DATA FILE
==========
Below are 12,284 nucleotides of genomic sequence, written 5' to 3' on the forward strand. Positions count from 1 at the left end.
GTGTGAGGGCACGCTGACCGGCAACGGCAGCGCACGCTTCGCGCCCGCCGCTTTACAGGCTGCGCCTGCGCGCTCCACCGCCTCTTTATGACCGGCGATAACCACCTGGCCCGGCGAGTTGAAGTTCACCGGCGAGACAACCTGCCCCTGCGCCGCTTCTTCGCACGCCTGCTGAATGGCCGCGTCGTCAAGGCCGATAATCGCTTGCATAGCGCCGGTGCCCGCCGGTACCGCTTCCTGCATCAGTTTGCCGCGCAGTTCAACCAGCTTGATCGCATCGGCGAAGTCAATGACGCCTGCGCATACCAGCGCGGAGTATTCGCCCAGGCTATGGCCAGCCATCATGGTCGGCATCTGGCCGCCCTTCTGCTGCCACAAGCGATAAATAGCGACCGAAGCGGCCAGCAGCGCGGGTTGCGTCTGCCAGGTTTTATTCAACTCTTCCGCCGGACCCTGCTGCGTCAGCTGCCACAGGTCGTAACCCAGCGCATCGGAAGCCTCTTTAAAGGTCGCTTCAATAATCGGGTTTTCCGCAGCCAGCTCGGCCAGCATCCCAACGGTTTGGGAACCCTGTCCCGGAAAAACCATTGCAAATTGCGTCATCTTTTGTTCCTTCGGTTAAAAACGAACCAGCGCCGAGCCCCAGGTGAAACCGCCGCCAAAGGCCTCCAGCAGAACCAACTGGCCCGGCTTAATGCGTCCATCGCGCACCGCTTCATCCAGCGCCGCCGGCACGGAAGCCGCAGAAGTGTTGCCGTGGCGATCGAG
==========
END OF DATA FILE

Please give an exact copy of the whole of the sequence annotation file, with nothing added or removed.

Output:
Below are 12,284 nucleotides of genomic sequence, written 5' to 3' on the forward strand. Positions count from 1 at the left end.
GTGTGAGGGCACGCTGACCGGCAACGGCAGCGCACGCTTCGCGCCCGCCGCTTTACAGGCTGCGCCTGCGCGCTCCACCGCCTCTTTATGACCGGCGATAACCACCTGGCCCGGCGAGTTGAAGTTCACCGGCGAGACAACCTGCCCCTGCGCCGCTTCTTCGCACGCCTGCTGAATGGCCGCGTCGTCAAGGCCGATAATCGCTTGCATAGCGCCGGTGCCCGCCGGTACCGCTTCCTGCATCAGTTTGCCGCGCAGTTCAACCAGCTTGATCGCATCGGCGAAGTCAATGACGCCTGCGCATACCAGCGCGGAGTATTCGCCCAGGCTATGGCCAGCCATCATGGTCGGCATCTGGCCGCCCTTCTGCTGCCACAAGCGATAAATAGCGACCGAAGCGGCCAGCAGCGCGGGTTGCGTCTGCCAGGTTTTATTCAACTCTTCCGCCGGACCCTGCTGCGTCAGCTGCCACAGGTCGTAACCCAGCGCATCGGAAGCCTCTTTAAAGGTCGCTTCAATAATCGGGTTTTCCGCAGCCAGCTCGGCCAGCATCCCAACGGTTTGGGAACCCTGTCCCGGAAAAACCATTGCAAATTGCGTCATCTTTTGTTCCTTCGGTTAAAAACGAACCAGCGCCGAGCCCCAGGTGAAACCGCCGCCAAAGGCCTCCAGCAGAACCAACTGGCCCGGCTTAATGCGTCCATCGCGCACCGCTTCATCCAGCGCCGCCGGCACGGAAGCCGCAGAAGTGTTGCCGTGGCGATCGAG